It isn’t as if this is unusual behaviour. The Conservative Party has gone missing before, staying out long past its curfew before dragging itself home days later in a sorry state. This time, though, it looks like it might run away for good.
Theresa May’s premiership began with a repudiation of David Cameron’s legacy, both in rhetoric and personnel. She chucked out most of his cabinet, and told the UK’s biggest commercial interests they were harbouring “citizens of nowhere”.
Cameron’s project was dressed in social liberalism, on issues like the environment and gay marriage, but on welfare and education reform, and crucially in fiscal policy, it was faithful to core conservative values.
May borrowed the outfit with her talk of solving burning injustices, but the shop mannequin that filled it was carried out to skip in the alley.
In its place, we were promised a revival of reforming liberal conservatism in the mould of Joseph Chamberlain, delivered by May’s top adviser Nick Timothy.
It always seemed unlikely, against the economic and political backdrop of Brexit, and after the 2017 election, those ambitions left Downing Street with Timothy.
Even though I’m writing this before the final two candidates for the Tory leadership are confirmed, we know the next Prime Minister is going to be someone who, if necessary, is willing to take the UK out of the EU without a Brexit deal, despite the risk that poses to the Union and the economy.
We also know the next Prime Minister is likely to pursue deep tax cuts. Boris Johnson, the prohibitive favourite to step into 10 Downing Street in a month’s time, says it’s his “ambition” to cut tax for higher earners on between £50,000 and £80,000.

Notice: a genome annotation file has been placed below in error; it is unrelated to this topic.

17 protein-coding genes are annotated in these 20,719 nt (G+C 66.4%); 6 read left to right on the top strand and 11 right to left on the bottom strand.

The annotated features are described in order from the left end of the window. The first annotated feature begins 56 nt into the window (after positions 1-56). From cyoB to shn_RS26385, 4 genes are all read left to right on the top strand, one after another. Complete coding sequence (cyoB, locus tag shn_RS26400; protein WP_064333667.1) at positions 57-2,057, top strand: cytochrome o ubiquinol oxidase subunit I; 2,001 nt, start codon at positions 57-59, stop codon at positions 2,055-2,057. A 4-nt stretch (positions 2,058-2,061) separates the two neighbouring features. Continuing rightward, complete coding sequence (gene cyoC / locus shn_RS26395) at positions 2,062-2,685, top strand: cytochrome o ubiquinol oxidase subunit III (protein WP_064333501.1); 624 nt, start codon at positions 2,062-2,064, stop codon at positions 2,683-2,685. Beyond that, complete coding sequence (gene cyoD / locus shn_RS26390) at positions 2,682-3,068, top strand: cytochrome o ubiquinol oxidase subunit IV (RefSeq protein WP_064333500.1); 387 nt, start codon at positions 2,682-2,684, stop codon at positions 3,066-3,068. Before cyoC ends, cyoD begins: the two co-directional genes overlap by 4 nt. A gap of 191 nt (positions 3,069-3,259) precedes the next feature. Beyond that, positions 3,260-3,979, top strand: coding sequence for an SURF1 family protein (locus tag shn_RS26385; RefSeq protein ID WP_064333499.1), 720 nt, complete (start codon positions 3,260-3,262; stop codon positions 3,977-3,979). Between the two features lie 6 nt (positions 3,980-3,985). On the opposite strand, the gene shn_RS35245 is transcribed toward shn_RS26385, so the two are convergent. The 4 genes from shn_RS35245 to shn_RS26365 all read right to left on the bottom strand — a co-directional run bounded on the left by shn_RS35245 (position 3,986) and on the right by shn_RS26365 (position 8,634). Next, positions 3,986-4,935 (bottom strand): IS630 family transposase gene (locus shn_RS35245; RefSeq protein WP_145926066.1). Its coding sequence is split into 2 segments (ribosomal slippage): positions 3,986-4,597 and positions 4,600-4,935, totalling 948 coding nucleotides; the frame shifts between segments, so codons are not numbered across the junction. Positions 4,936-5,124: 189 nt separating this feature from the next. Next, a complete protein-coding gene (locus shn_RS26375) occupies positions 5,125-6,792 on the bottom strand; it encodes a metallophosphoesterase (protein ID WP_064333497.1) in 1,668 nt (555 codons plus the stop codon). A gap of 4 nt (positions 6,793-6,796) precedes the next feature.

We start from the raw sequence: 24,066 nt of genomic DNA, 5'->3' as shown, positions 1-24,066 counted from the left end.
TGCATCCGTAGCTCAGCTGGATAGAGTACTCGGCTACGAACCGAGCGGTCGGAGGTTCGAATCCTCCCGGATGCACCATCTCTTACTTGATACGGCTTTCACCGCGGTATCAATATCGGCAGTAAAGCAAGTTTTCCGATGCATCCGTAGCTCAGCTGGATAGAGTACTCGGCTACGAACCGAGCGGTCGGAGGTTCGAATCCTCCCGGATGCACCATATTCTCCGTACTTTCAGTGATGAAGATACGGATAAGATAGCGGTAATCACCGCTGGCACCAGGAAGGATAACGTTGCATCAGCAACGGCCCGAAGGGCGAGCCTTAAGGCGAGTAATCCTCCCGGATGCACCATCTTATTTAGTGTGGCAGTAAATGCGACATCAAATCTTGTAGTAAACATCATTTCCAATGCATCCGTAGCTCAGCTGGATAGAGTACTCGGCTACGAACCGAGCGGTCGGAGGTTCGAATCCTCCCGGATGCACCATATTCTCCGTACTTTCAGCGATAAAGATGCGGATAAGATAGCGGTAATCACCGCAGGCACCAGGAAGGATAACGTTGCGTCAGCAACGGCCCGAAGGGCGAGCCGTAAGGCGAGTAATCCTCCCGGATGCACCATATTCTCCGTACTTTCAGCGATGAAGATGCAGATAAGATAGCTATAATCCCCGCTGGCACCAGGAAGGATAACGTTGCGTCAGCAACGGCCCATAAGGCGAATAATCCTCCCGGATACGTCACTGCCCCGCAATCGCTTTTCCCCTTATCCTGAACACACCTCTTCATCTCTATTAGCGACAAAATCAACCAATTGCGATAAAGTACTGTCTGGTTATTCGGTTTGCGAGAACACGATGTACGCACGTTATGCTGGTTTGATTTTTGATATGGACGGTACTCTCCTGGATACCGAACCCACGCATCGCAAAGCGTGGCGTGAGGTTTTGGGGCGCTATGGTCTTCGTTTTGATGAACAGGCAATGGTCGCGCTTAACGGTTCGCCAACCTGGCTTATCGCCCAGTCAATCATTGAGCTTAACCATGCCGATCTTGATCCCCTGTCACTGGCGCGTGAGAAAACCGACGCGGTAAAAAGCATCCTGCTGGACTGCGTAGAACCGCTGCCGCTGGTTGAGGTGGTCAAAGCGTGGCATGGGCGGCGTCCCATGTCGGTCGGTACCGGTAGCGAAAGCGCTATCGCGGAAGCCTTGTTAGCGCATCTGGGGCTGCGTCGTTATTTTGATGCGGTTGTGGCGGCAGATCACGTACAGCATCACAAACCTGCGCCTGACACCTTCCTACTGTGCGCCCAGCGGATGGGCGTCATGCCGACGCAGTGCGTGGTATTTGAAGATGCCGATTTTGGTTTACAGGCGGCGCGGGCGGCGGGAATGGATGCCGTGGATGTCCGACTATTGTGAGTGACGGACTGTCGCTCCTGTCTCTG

He has also explicitly rejected the appeal from the current Chancellor to keep to the current policy of continuing to reduce the deficit.
Other than Rory Stewart, every candidate has stood on a platform of both offering tax giveaways and promising to turn on the spending taps, calculating that the disaffection expressed in votes since 2016 can be blamed on austerity, and at least partially fixable with cash.
They are probably right. But it isn’t particularly conservative – and Brexit can be called many things, but it certainly isn’t a One Nation pursuit.
Privately, many of Johnson’s supporters admit that they’ve been driven to him out of fear of Nigel Farage’s Brexit Party. They ask for him to be given a chance to govern. He listens to advice, they say, and has the personality to hold his party and the country together. They’re probably going to get the chance to test those pleadings out.
Anyway, are there even any small-c conservatives left out there? Are they voting for the Brexit Party or the Tories – and which of the two requires them to hold their noses tighter? It isn’t clear. When even George Osborne as editor of the London Evening Standard is willing to back Johnson, as he did yesterday, you have to question whether the traditional framing of conservatism works anymore.
But given the country is probably going to get a Tory Prime Minister reported to have said “f*** business” in response to the concerns of the UK’s biggest employers and taxpayers, whoever and wherever they are, those sorts of conservatives can’t be under the illusion that their values are setting the political agenda.
Jeremy Corbyn’s rise and the collapse of the Liberal Democrats made it easy to argue that the centre-left has been hollowed out; since the European elections it looks more like the centre-right has gone missing, lured away by the thrill of nationalism.
Analysis of the European election results shows the Conservatives have as much, if not more to fear from the Liberal Democrats than the Brexit Party. The Lib Dems have a party machinery and a base across the south of England to build on, while parties led by Nigel Farage have won just one Westminster seat in general elections.
Whoever it is that leads the Tories back home again, they may find that the electorate has changed the locks.